Among the 418 individuals assessed for eligibility, 64% were excluded for predominantly the lack of fulfilment of inclusion criteria (online supplemental figure 2). Approximately 23% of maternal caregivers screened had expressed interest in the study but were excluded due to the inability to locate a member of their social network who is known to smoke in proximity to their child and willing to participate in the study. Less than 5% of participants were lost to follow-up but no reasons could be ascertained due to the inability to contact the participants. Only participants randomised to the intervention were lost to follow-up. We could not ascertain the reasons for participant attrition after multiple unsuccessful attempts at contacting them through home visits and phone messaging. No difference in baseline characteristics were noted in those lost to follow-up, compared with those who remained in the study. No attrition was noted among the control group despite being paid less than the intervention cohort, a monetary feature that the cohort was made aware in the institutional review board-approved informed consent forms.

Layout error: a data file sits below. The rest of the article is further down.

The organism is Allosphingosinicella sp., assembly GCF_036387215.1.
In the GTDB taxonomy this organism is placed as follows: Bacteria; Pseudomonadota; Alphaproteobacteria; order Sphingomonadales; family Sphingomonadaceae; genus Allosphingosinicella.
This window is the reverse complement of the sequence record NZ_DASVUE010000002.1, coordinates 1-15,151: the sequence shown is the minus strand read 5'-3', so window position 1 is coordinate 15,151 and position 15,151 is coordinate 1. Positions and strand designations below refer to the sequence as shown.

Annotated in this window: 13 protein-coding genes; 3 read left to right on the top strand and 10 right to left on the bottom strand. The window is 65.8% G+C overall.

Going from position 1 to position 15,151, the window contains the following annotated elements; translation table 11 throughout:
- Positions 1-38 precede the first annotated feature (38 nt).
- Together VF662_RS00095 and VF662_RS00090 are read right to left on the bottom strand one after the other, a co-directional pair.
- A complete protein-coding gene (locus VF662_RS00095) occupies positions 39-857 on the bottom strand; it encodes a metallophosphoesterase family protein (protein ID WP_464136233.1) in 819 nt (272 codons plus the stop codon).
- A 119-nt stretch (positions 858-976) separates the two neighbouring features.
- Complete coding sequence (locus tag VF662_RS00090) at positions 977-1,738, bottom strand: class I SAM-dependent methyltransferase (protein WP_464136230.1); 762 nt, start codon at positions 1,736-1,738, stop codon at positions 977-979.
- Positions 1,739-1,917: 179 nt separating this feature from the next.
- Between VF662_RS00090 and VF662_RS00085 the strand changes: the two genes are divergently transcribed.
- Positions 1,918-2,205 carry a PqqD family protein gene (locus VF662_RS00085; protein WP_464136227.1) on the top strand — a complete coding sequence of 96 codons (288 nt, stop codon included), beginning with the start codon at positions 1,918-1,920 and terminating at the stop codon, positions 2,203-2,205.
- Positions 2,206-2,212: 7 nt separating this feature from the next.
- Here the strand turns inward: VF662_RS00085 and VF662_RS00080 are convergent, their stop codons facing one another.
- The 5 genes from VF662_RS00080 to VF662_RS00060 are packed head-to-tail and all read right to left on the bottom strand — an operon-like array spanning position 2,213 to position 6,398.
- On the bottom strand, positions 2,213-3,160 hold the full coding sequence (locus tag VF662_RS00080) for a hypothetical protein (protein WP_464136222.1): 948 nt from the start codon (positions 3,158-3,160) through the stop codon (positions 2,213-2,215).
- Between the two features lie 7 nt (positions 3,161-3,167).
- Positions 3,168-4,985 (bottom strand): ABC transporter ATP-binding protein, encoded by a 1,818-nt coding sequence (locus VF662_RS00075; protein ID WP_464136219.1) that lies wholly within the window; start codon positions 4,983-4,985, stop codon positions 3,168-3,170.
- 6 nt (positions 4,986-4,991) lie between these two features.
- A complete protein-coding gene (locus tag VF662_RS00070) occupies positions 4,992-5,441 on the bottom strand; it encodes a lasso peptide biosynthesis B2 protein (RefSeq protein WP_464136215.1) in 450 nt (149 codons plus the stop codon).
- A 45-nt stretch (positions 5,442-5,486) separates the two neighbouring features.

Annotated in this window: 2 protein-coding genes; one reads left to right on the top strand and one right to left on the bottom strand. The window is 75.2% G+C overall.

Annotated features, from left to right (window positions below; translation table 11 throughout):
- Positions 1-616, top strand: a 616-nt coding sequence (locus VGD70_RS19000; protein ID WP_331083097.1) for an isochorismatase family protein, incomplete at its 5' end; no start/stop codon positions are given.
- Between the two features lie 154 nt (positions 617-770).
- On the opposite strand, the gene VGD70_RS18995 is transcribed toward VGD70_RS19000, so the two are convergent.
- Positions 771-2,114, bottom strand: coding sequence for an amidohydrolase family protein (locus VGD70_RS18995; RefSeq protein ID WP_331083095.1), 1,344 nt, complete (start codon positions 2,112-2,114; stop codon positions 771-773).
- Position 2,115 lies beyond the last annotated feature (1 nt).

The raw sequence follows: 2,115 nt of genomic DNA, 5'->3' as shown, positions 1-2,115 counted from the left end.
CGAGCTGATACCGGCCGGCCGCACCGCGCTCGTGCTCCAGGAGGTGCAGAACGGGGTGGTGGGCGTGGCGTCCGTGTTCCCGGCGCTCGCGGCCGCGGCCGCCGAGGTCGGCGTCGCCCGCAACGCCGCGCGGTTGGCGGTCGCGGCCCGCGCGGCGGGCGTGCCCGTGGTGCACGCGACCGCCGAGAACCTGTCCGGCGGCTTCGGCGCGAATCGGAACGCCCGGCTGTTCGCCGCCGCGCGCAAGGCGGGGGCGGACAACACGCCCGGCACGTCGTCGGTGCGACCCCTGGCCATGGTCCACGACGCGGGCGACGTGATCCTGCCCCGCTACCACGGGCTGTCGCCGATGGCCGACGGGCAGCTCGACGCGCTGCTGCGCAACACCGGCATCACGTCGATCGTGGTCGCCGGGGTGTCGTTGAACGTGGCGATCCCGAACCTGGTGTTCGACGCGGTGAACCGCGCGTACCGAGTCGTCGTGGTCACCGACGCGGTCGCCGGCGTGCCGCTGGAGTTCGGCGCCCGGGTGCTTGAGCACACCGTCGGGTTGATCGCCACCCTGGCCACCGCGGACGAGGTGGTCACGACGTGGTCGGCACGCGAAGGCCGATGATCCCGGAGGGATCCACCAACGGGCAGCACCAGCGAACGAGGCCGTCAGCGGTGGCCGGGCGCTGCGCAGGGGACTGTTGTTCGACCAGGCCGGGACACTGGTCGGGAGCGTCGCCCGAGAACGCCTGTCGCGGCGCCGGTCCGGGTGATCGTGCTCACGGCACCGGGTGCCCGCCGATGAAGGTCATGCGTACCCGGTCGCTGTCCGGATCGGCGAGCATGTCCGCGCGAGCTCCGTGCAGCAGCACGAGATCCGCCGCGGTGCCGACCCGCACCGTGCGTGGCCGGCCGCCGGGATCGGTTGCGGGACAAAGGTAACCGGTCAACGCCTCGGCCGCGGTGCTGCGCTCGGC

The intervention cohort (total n=63) consisted of 21 participants equally distributed among linked triads of children, caregivers and social network members (table 1). The control cohort (total n=72) consisted of 24 participants within each triad population. The gender distribution of enrolled children was approximately equal, and >70% resided in households with an annual income that was below the federal poverty level.53 Greater than 90% of the maternal caregivers were the biological mothers. There was an equal gender distribution among social network participants and represented a broad spread of assigned social roles. The social network member was in the majority of occasions a first-degree female relative of the maternal caregiver (eg, grandmother and aunt), while approximately 20% were the biological father. The median PHQ-4 scores among caregivers was suggestive of a diagnosis of mild anxiety; no indications of depression were present on baseline screening.

Table 1

Baseline characteristics of study participants (N=135) participants were recruited in triads and randomised by incentive administration